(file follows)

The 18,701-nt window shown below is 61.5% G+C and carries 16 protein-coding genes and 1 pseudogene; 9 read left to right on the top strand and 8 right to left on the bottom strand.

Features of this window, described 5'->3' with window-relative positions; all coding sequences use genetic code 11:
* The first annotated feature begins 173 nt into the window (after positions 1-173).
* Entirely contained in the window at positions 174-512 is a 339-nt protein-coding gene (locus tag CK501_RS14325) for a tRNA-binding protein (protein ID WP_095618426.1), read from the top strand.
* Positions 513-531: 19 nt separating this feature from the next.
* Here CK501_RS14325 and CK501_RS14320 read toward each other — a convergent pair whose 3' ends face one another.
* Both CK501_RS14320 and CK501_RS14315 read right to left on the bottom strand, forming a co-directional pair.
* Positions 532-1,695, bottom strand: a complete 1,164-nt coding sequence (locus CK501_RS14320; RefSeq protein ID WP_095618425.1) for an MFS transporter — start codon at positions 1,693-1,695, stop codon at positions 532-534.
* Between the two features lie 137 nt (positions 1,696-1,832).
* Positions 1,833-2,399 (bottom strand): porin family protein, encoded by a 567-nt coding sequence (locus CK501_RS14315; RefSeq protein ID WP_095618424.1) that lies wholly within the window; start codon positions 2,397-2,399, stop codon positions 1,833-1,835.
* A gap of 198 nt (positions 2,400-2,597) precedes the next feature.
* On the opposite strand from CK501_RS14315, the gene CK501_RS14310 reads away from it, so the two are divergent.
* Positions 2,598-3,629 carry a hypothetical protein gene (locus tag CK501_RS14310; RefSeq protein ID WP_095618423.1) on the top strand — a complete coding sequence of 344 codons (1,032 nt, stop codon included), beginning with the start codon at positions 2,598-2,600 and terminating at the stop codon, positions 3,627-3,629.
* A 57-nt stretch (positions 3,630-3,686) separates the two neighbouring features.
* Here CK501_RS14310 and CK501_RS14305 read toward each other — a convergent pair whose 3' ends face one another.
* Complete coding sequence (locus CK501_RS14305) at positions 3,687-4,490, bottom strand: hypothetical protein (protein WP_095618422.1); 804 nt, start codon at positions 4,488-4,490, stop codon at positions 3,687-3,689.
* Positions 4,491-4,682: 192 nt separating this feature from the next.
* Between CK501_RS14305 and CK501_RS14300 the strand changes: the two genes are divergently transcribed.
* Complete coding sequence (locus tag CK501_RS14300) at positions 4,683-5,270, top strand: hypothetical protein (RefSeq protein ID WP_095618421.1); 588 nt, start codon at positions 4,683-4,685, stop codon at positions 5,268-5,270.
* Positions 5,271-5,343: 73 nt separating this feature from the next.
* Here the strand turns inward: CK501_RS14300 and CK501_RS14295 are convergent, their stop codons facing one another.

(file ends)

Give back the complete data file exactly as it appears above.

The 18,701-nt window shown below is 61.5% G+C and carries 16 protein-coding genes and 1 pseudogene; 9 read left to right on the top strand and 8 right to left on the bottom strand.

Features of this window, described 5'->3' with window-relative positions; all coding sequences use genetic code 11:
* The first annotated feature begins 173 nt into the window (after positions 1-173).
* Entirely contained in the window at positions 174-512 is a 339-nt protein-coding gene (locus tag CK501_RS14325) for a tRNA-binding protein (protein ID WP_095618426.1), read from the top strand.
* Positions 513-531: 19 nt separating this feature from the next.
* Here CK501_RS14325 and CK501_RS14320 read toward each other — a convergent pair whose 3' ends face one another.
* Both CK501_RS14320 and CK501_RS14315 read right to left on the bottom strand, forming a co-directional pair.
* Positions 532-1,695, bottom strand: a complete 1,164-nt coding sequence (locus CK501_RS14320; RefSeq protein ID WP_095618425.1) for an MFS transporter — start codon at positions 1,693-1,695, stop codon at positions 532-534.
* Between the two features lie 137 nt (positions 1,696-1,832).
* Positions 1,833-2,399 (bottom strand): porin family protein, encoded by a 567-nt coding sequence (locus CK501_RS14315; RefSeq protein ID WP_095618424.1) that lies wholly within the window; start codon positions 2,397-2,399, stop codon positions 1,833-1,835.
* A gap of 198 nt (positions 2,400-2,597) precedes the next feature.
* On the opposite strand from CK501_RS14315, the gene CK501_RS14310 reads away from it, so the two are divergent.
* Positions 2,598-3,629 carry a hypothetical protein gene (locus tag CK501_RS14310; RefSeq protein ID WP_095618423.1) on the top strand — a complete coding sequence of 344 codons (1,032 nt, stop codon included), beginning with the start codon at positions 2,598-2,600 and terminating at the stop codon, positions 3,627-3,629.
* A 57-nt stretch (positions 3,630-3,686) separates the two neighbouring features.
* Here CK501_RS14310 and CK501_RS14305 read toward each other — a convergent pair whose 3' ends face one another.
* Complete coding sequence (locus CK501_RS14305) at positions 3,687-4,490, bottom strand: hypothetical protein (protein WP_095618422.1); 804 nt, start codon at positions 4,488-4,490, stop codon at positions 3,687-3,689.
* Positions 4,491-4,682: 192 nt separating this feature from the next.
* Between CK501_RS14305 and CK501_RS14300 the strand changes: the two genes are divergently transcribed.
* Complete coding sequence (locus tag CK501_RS14300) at positions 4,683-5,270, top strand: hypothetical protein (RefSeq protein ID WP_095618421.1); 588 nt, start codon at positions 4,683-4,685, stop codon at positions 5,268-5,270.
* Positions 5,271-5,343: 73 nt separating this feature from the next.
* Here the strand turns inward: CK501_RS14300 and CK501_RS14295 are convergent, their stop codons facing one another.